By JESSE MAJOR
When Jerry Seinfeld called Fort Dodge car collector Tom Donney and asked to borrow his green Swedish car, Donney couldn't say no.
-Messenger photo by Jesse Major
Tom Donney, of Fort Dodge, pulls his Saab Monte Carlo out of his showroom. He loaned the car to Jerry Seinfeld for a TV show.
-Messenger photo by Jesse Major
Tom Donney pops the trunk of his Saab Monte Carlo in his showroom at Tom Donney Motors in Fort Dodge. He loaned the car to Jerry Seinfeld.
Seinfeld's people called Donney three days before they wanted to feature his 1965 Saab Monte Carlo 850 on Seinfeld's show "Comedians in Cars Getting Coffee."
It was shot in Portland, Oregon.
"The show is about three characters," said Donney. "Seinfeld, the comedian and the car."
To watch the show:
Look for the Fred Armisen episode on http://comediansincarsgettingcoffee.com.
In the episode, the characters include Fred Armisen and Donney's Saab.
It all started with a phone call four days before the shoot.
"My phone rang and it was a guy claiming he was with Seinfeld's office," said Donney. "They were looking for a particular Saab."
It turned out Donney's showroom-condition Saab, in Fort Dodge, where he runs Tom Donney Motors, was the only one close enough to Portland to make it to the video shoot on time.
But Donney's green, two-stroke, three-cylinder Saab - that sounds like a popcorn maker - wasn't the first choice.
"They had a car lined up months in advance," Donney said. "Whoever it was, for whatever reason, they chickened out."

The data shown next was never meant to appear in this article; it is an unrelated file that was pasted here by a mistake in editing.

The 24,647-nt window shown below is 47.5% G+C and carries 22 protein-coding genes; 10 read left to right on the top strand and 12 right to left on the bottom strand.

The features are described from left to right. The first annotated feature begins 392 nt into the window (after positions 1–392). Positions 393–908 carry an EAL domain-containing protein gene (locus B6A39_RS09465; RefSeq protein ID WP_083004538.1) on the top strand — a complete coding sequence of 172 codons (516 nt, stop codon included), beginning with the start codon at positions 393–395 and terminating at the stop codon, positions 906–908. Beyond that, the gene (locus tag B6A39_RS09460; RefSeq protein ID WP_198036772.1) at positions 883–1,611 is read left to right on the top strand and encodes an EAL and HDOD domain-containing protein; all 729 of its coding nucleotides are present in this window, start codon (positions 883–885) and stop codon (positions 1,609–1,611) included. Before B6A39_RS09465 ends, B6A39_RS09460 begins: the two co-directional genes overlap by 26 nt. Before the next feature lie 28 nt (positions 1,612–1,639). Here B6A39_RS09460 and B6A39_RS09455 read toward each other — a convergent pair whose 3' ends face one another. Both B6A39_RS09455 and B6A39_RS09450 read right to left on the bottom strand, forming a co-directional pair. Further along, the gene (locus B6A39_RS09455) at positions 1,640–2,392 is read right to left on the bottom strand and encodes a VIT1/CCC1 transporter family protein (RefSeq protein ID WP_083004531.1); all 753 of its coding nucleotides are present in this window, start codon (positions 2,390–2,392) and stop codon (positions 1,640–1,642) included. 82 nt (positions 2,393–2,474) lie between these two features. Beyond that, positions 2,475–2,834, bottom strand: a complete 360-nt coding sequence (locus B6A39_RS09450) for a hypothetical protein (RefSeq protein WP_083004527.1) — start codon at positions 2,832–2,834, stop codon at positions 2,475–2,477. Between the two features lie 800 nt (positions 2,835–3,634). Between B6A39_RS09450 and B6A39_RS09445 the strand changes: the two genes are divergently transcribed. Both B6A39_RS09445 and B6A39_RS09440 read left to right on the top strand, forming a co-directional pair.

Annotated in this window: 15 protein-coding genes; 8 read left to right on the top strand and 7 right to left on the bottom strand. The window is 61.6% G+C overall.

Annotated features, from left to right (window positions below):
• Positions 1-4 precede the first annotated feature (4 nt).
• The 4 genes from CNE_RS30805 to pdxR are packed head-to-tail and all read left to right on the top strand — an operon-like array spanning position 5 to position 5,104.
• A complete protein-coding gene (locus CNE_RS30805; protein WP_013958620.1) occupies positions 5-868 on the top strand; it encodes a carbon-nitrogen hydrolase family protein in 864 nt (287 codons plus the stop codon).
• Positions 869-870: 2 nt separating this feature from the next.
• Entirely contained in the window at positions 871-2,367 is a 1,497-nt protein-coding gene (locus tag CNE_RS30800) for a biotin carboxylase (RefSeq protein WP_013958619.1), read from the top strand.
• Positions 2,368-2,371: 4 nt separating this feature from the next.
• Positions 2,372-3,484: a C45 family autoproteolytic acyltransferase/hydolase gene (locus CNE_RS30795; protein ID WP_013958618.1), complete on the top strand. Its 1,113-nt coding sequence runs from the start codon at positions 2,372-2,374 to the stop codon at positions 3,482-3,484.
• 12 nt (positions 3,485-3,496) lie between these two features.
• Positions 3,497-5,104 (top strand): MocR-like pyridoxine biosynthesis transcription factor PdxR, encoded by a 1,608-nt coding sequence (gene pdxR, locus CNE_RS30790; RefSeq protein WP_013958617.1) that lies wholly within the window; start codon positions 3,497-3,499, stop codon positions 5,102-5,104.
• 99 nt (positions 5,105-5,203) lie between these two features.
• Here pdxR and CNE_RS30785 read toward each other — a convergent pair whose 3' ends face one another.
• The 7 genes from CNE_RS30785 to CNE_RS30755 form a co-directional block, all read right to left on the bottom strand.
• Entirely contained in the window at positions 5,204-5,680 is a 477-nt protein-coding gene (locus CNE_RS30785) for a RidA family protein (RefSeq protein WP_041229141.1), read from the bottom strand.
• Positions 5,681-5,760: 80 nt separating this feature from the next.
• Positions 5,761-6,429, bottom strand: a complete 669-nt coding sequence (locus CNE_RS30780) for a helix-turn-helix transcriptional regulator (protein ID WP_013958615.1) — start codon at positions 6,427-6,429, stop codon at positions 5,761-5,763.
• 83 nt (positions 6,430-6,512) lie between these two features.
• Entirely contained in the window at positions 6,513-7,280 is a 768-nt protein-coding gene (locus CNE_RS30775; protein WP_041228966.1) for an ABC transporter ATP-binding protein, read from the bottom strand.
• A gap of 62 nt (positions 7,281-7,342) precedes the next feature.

Before Seinfeld used Donney's car, Seinfeld's people made sure Donney knew exactly what he was getting out of the once-in-a-lifetime deal.
"They go through expectations of what you will receive," said Donney. "The bottom line is you don't get to meet Jerry."
Not one of the 32 car owners before had met Seinfeld.
But Donney met the comedian. He was also the first car contributor to drive the car during the video shoot.
Normally, the car owners don't have anything to do with the shoot, but they're asked to stay within driving distance in case the car breaks down.
In Donney's case, crew members were so uncomfortable driving the car which, incidentally, has the type of engine found in lawn mowers, that they asked him to drive during the B-roll shoot on the day before Seinfeld drove the car.
B-roll is footage used in video that does not include people talking.
"The brakes aren't very good and there's not much power in the engine," Donney said.
Being a part of the shoot was unique, he said.
"It's a lot of fun just to be part of that. They were pretty skeptical."
The B-roll shoot makes sure the car can handle the route. The original plan included a steep hill in Portland.
"There was only one hill we got caught on," Donney said. "It was stop and go traffic up a steep hill."
That hill wasn't an option.
The next day, Donney woke up to a surprise: He was going to meet Seinfeld.
"Saturday morning I got a text that said, 'Jerry wants to meet you.'"
Turns out, Seinfeld loved the car so much he asked to meet Donney.
Before Donney talked to him, though, he was told Seinfeld wasn't a "people person."
"He doesn't like talking to strangers," Donney said.
But Donney and Seinfeld spoke a common language: cars.
"I told him I had over 100 Saabs and we were instantly friends," Donney said. "We stood there and talked for probably 15 minutes."
Donney's car is one of few cars on the show Seinfeld has actually liked. Seinfeld loves Saab.
"It sounds weird, it feels weird, it runs weird," Seinfeld says in the show. "If you don't like weird, Saab is not for you."
In the show, Seinfeld makes it very clear what he thinks of the cars.
"Seinfeld is pretty animated on what he thinks of the cars," Donney said.
Crew members told Donney it was one of their best shoots. That was because of the Saab.
"It's just a fun car," Donney said. "Every crew member came up afterward and said it was more fun than they had had on any shoot before."